The full waveform inversion (FWI) of land data are becoming increasingly necessary in hydrocarbon exploration. However, strong surface waves and the existence of complex topography make it difficult to recover the subsurface structure using refraction tomography. To obtain subsurface velocity models of complex topography, we propose the Laplace-Fourier domain FWI with a finite element method (FEM). The mesh was designed to avoid several problems that could affect the inverted results and to minimize the computational cost. Laplace-Fourier domain inversion can recover subsurface P- and S-wave velocities with starting simple initial velocities generated without any prior information.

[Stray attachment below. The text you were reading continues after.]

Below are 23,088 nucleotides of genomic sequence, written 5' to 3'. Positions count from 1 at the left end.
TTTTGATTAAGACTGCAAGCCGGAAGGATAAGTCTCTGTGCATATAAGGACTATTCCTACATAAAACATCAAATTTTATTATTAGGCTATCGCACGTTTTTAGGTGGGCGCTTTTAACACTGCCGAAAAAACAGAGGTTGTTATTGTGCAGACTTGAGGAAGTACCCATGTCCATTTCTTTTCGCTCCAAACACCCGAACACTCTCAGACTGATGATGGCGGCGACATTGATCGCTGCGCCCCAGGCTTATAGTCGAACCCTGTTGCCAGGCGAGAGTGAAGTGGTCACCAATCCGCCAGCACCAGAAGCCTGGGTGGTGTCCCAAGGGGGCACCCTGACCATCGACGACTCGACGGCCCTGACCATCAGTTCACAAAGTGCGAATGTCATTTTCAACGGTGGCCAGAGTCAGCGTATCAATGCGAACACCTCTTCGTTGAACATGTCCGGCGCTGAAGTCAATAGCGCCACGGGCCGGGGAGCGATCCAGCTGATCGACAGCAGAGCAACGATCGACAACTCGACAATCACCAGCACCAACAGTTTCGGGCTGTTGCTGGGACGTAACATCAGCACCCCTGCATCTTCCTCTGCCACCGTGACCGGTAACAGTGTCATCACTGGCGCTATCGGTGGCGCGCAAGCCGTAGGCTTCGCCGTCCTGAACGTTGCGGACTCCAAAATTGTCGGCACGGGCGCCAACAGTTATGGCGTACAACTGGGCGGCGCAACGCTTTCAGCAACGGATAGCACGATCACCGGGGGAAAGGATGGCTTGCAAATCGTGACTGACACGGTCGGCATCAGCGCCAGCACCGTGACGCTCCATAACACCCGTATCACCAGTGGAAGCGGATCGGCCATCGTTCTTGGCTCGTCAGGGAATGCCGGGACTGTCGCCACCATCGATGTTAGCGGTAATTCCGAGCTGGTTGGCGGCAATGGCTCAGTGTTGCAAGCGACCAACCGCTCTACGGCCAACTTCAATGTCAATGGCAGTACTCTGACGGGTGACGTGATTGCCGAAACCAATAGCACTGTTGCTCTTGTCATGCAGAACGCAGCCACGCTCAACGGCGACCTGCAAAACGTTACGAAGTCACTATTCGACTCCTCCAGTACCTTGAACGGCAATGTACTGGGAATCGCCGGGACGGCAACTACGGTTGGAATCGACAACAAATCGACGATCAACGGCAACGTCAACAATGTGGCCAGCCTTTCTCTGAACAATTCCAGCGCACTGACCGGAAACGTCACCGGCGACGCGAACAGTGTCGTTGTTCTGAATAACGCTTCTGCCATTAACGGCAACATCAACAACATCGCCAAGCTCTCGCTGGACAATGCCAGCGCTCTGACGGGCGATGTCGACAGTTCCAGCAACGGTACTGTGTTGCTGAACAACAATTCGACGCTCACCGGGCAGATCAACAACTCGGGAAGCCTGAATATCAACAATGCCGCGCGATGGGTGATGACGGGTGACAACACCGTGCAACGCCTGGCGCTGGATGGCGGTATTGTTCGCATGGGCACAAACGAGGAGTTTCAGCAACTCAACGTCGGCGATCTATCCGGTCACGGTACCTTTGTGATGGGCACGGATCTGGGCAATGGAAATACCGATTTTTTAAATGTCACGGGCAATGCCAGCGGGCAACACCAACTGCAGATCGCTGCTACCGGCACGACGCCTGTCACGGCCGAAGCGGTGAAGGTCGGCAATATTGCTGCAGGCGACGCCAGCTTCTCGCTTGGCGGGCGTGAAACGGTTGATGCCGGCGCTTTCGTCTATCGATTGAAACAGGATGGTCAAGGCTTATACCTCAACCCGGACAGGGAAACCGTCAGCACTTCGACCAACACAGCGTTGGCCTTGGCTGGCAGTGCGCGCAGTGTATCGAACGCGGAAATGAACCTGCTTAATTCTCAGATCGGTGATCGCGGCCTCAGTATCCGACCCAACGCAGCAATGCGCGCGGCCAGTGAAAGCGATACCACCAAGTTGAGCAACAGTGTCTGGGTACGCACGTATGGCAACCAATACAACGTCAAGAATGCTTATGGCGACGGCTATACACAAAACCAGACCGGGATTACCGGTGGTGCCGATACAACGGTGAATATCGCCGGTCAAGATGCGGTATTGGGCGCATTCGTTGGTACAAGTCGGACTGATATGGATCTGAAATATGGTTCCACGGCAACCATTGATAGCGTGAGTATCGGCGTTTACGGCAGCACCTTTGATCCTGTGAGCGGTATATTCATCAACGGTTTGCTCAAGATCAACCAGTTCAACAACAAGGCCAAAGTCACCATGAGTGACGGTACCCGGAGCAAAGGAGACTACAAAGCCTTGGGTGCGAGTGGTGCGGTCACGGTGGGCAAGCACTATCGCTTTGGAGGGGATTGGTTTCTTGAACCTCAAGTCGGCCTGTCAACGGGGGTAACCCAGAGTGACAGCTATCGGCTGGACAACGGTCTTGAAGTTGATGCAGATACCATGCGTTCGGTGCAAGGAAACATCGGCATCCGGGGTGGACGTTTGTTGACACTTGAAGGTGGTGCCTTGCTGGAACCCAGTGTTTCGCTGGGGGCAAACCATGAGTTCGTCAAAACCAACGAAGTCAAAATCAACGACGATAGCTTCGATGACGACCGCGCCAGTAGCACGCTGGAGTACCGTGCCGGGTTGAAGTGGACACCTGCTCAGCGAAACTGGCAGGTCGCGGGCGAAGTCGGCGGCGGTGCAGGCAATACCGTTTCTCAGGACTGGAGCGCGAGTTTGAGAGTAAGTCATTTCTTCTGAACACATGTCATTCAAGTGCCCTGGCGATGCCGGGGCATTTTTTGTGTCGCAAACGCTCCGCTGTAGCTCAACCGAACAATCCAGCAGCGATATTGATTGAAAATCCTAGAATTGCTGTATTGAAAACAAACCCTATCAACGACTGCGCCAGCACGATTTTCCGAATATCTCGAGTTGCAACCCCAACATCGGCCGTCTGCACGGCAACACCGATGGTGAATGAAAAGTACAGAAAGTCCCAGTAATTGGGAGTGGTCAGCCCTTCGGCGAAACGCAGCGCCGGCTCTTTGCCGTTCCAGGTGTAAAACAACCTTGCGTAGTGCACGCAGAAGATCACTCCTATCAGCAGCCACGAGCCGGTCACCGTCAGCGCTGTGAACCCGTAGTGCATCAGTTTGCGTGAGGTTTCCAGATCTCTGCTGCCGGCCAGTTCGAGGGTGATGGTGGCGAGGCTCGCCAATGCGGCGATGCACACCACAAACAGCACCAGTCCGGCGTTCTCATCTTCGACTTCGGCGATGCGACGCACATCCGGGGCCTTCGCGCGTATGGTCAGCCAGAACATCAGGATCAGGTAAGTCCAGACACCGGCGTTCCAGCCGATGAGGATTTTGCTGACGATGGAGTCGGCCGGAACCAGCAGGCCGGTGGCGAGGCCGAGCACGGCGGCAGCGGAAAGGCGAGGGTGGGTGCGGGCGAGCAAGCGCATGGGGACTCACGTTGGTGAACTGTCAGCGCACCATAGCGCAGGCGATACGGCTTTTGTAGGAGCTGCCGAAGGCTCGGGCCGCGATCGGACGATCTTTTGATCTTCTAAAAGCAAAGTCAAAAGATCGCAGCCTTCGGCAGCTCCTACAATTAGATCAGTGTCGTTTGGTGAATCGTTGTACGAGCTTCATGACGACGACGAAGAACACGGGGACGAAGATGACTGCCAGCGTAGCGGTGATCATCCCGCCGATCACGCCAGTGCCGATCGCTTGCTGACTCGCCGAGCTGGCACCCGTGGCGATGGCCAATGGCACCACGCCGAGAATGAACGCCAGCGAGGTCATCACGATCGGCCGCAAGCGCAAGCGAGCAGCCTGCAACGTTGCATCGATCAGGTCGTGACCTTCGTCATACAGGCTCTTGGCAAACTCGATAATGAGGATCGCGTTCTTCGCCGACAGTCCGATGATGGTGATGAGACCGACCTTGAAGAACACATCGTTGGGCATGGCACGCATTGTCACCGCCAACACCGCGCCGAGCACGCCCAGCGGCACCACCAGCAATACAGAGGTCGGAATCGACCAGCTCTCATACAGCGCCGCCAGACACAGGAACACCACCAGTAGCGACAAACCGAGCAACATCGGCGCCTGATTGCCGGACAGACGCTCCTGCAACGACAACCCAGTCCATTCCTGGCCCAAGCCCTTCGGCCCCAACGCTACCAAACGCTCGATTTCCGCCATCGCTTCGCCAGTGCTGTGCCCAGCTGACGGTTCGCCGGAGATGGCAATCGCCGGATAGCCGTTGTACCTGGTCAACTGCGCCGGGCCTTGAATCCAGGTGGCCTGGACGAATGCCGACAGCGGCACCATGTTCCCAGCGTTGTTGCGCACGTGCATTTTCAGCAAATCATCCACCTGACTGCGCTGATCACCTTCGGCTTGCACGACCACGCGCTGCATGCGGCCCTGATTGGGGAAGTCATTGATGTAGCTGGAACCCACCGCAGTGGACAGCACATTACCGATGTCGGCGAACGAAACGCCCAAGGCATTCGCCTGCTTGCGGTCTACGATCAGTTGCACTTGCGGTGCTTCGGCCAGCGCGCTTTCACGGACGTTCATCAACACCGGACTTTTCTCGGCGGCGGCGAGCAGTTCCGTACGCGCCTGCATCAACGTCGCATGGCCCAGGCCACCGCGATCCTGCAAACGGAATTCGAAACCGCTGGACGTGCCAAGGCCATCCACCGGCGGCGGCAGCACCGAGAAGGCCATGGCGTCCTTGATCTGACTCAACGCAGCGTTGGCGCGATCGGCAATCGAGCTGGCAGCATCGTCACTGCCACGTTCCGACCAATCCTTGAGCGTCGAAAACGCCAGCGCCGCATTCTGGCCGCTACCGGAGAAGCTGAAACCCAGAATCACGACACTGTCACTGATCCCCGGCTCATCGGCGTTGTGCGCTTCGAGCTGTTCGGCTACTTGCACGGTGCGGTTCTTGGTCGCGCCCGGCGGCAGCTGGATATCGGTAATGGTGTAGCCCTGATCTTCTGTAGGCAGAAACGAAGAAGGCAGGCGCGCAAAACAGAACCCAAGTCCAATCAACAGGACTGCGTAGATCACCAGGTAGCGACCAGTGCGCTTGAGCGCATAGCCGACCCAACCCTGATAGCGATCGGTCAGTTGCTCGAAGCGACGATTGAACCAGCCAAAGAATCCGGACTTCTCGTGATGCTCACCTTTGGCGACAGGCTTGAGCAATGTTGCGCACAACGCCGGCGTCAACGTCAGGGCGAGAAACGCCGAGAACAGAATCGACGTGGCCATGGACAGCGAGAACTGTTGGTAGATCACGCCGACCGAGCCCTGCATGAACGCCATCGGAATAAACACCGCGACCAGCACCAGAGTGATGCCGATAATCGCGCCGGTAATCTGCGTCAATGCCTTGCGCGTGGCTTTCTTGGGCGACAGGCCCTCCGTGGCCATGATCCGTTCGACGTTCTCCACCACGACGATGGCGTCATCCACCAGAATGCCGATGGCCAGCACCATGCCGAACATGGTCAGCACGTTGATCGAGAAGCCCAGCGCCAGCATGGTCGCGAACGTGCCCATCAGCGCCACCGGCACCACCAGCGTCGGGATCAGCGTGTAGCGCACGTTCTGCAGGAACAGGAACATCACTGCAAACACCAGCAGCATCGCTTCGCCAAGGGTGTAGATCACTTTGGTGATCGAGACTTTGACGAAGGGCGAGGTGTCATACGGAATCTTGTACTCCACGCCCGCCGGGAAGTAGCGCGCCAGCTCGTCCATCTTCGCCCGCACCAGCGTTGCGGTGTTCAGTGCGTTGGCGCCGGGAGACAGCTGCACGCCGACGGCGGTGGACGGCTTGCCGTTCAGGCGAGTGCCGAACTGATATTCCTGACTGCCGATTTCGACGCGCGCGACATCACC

3D Laplace-domain waveform inversion can recover a large velocity model for successive waveform inversion in the frequency domain. However, the grid interval in 3D Laplace-domain modeling and inversion cannot be sufficiently small because of the heavy computational cost. Therefore, we cannot assess whether or not the modeled wavefield is reliable if our model has an abruptly undulated sea bottom surface. The irregular finite element method can provide a solution; however, it increases the number of bands of the impedance matrix. Instead, we applied the Gaussian quadrature integration method in order to reflect two properties on one element at the irregular sea bottom. In order to verify this modeling algorithm, we compared our modeled wavefield with the analytic solutions for an unbounded homogeneous model, an unbounded two-layer model and an obliquely-inclined two-layer model. The results of the verification tests show that our modeling algorithm better describes a wavefield with an irregular sea bottom in the 3D Laplace domain than the conventional modeling algorithm.